Time Spent Watching TV Sports Declines, ESPN, Fox Dominate A Shrinking Pie

ESPN and Fox continued to build on their dominance of the TV sports marketplace over the past year, but in a surprising development, it seems they are taking a bigger slice of shrinking pie. The amount of time consumers spend watching sports on broadcast and cable networks declined for the first time in recent history, according to an analysis released this week by TV buying giant Magna Global USA.

The finding, which comes from the 2004 edition of Magna's annual TV Sports Report, shows that the average U.S. TV household spent 3.04 hours per week watching sports on broadcast and cable networks during 2003. That's the lowest amount recorded in the past six years of data contained in the report. The high was reached in 1999, when the average TV household watched 3.55 hours of sports per week.

The amount of time men spent watching sports dipped to 2.58 hours per week in 2003, down from 2.90 hours in 1999. This analysis excludes Olympics-related coverage, though the report also contains those estimates.



"After consistent increases in the amount of time spent viewing sports on the broadcast networks and basic cable throughout the 1990s, we've seen a slight decline -- although it grew slightly in 2002 before dipping again in 2003," concludes the Magna report.

The development is ironic given that the number of options for watching TV sports continues to grow, but that in an indirect way may be a factor limiting the growth of ad-supported broadcast and cable network sports. A significant amount of that expansion has gone to regional sports networks, pay-per-view and satellite TV services that are not reflected in the analysis.

The Magna analysts noted that if these disparate sources were factored into the analysis, "we'd likely see an overall increase." Even so, those gains would likely have come at the expense from the major ad-supported TV sports players, which have shelled out hefty sports rights fees to lock up the premium nationally televised sports.

The biggest of those now, from a national TV ratings market share point of view is ESPN, which captured 16.73 percent of all household sports rating points in 2003, followed closely by Fox's 16.31 percent share. However, among men 18-plus, a demo commonly used to target TV sports ad buys, Fox dominates with a 17.41 percent share of market versus ESPN's 17.09 percent share. If the ESPN2 and Fox Sports networks are factored into the mix, ESPN corporately dominates by a wide margin. And if ABC, which ranks third among all sports networks, is thrown into the ESPN/ABC Sports mix, its' not even a close contest.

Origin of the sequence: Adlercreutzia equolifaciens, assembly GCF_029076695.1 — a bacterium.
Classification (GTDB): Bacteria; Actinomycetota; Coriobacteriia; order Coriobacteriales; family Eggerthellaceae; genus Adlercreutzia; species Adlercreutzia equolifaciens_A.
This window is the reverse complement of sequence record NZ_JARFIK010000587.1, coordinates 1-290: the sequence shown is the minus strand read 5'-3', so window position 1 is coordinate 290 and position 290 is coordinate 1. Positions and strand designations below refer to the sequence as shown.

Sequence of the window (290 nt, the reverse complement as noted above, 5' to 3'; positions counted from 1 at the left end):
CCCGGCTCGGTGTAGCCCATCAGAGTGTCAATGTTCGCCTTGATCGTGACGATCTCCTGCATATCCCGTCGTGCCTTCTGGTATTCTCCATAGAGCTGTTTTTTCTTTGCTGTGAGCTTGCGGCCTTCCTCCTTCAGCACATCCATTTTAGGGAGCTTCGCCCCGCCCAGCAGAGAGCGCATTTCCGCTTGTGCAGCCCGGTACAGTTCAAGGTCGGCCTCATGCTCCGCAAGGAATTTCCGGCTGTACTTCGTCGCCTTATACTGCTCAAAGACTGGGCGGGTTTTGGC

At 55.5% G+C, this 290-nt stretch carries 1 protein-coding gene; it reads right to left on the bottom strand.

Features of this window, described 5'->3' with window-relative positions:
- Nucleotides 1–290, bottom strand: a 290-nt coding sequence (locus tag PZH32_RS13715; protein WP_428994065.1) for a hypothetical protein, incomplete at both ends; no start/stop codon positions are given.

The Magna report also reveals a dramatically shifting playing field among TV sports networks. ESPN 2 now ranks as the fifth biggest TV sports networks, just behind CBS, but ahead of NBC. NBC, of course, will carry the 2004 Summer Olympic Games this year, which will likely push its relative standing up.

Share Of Network Sports Rating Points

-----Households----- ----Men 18-plus----
2001 2002 2003 2001 2002 2003
ESPN 14.14 14.21 16.73 14.69 15.05 17.09
Fox 14.74 14.09 16.31 16.01 15.61 17.41
ABC 12.22 11.95 15.96 12.29 12.21 15.91
CBS 15.57 14.51 15.40 16.08 15.05 15.45
ESPN2 8.08 7.45 8.98 8.14 7.56 8.73
NBC 11.81 10.39 6.31 11.10 9.87 5.48
TNT 4.37 3.58 4.47 4.37 3.56 4.58
Spike 5.53 3.92 4.22 5.55 3.86 3.93
UPN 2.85 2.12 2.13 2.45 1.82 1.80
TBS 3.09 2.68 1.55 2.99 2.61 1.44
USA 1.63 1.22 1.39 1.31 1.01 1.18
Fox Sports 0.72 0.65 0.73 0.77 0.70 0.77
FX 1.01 0.93 0.68 1.13 1.05 0.79
Other basic 4.25 5.08 5.14 3.14 4.49 5.44

Source: Magna Global USA analysis of data from Nielsen Media Research.
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